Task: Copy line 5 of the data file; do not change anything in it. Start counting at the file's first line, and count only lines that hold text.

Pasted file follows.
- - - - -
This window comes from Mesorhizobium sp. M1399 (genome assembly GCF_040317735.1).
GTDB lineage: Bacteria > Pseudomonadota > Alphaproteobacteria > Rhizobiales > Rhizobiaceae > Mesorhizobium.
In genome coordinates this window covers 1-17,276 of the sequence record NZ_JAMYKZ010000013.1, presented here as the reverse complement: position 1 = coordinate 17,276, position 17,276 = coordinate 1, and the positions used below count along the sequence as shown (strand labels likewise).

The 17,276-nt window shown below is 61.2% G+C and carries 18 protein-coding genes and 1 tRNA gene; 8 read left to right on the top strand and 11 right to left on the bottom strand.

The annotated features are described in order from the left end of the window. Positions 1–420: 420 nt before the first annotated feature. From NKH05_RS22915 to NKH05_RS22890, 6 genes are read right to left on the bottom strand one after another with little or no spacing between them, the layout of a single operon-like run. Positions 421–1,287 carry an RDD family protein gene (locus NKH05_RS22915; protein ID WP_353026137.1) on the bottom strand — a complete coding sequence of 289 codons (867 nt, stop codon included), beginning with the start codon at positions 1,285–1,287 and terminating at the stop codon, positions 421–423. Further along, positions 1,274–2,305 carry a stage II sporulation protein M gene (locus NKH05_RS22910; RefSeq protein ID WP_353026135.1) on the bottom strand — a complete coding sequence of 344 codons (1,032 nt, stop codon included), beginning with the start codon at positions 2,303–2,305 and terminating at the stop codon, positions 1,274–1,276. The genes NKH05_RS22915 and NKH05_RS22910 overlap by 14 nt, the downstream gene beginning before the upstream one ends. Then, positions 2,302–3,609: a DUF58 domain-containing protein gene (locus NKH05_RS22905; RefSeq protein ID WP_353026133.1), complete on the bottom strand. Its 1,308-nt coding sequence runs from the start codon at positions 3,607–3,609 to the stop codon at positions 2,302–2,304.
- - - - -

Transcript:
The annotated features are described in order from the left end of the window. Positions 1–420: 420 nt before the first annotated feature. From NKH05_RS22915 to NKH05_RS22890, 6 genes are read right to left on the bottom strand one after another with little or no spacing between them, the layout of a single operon-like run. Positions 421–1,287 carry an RDD family protein gene (locus NKH05_RS22915; protein ID WP_353026137.1) on the bottom strand — a complete coding sequence of 289 codons (867 nt, stop codon included), beginning with the start codon at positions 1,285–1,287 and terminating at the stop codon, positions 421–423. Further along, positions 1,274–2,305 carry a stage II sporulation protein M gene (locus NKH05_RS22910; RefSeq protein ID WP_353026135.1) on the bottom strand — a complete coding sequence of 344 codons (1,032 nt, stop codon included), beginning with the start codon at positions 2,303–2,305 and terminating at the stop codon, positions 1,274–1,276. The genes NKH05_RS22915 and NKH05_RS22910 overlap by 14 nt, the downstream gene beginning before the upstream one ends. Then, positions 2,302–3,609: a DUF58 domain-containing protein gene (locus NKH05_RS22905; RefSeq protein ID WP_353026133.1), complete on the bottom strand. Its 1,308-nt coding sequence runs from the start codon at positions 3,607–3,609 to the stop codon at positions 2,302–2,304.